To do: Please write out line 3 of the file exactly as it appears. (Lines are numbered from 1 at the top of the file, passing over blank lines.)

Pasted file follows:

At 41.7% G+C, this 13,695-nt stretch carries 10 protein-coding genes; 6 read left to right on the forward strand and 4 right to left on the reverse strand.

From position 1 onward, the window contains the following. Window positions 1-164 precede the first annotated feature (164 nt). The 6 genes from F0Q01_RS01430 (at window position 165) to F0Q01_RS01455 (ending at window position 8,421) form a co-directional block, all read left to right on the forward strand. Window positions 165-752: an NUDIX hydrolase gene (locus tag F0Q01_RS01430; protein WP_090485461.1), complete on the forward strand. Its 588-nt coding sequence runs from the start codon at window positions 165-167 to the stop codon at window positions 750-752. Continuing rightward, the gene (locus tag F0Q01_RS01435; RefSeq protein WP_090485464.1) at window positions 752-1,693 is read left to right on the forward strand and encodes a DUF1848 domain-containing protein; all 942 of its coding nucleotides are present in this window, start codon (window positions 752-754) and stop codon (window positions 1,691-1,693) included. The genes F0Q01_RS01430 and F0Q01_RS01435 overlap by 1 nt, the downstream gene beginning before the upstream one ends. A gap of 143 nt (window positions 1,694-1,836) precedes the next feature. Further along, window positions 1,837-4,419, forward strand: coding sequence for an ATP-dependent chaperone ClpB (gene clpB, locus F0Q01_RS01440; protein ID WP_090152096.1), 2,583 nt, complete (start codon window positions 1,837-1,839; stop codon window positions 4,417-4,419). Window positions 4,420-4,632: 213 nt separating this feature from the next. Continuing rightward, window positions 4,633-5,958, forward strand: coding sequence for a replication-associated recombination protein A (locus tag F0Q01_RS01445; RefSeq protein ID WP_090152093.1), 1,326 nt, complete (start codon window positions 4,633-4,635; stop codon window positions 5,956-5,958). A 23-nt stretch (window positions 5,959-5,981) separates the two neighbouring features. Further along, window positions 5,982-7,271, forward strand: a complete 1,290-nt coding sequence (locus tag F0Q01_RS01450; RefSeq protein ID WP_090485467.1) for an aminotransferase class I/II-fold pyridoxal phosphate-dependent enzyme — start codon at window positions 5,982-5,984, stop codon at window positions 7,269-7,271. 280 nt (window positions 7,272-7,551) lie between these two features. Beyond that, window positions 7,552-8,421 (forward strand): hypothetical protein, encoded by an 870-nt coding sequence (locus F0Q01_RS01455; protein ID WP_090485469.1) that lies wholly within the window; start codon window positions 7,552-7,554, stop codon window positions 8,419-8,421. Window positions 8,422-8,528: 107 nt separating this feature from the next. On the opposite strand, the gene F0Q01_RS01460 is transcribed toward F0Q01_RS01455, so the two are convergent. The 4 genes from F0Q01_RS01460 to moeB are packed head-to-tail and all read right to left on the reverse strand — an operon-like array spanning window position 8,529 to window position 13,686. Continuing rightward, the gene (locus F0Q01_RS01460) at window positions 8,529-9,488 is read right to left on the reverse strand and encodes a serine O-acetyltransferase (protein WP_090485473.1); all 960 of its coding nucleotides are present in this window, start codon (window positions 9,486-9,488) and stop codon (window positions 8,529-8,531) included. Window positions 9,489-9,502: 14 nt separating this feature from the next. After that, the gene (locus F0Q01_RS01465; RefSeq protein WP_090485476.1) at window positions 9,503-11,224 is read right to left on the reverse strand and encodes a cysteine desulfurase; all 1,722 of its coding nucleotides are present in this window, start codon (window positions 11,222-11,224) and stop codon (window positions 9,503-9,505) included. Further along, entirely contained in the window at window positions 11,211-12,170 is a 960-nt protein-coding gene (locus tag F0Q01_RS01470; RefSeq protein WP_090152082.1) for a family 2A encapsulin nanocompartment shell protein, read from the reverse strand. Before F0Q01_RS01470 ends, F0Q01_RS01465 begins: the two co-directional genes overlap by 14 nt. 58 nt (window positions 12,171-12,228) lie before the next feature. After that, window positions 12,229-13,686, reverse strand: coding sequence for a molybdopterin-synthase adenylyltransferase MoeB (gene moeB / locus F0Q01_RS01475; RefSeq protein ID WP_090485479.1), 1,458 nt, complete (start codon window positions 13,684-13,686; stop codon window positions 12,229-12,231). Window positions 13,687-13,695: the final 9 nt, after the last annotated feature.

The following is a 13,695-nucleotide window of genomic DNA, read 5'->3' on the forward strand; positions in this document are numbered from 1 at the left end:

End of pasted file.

The following is a 13,695-nucleotide window of genomic DNA, read 5'->3' on the forward strand; positions in this document are numbered from 1 at the left end: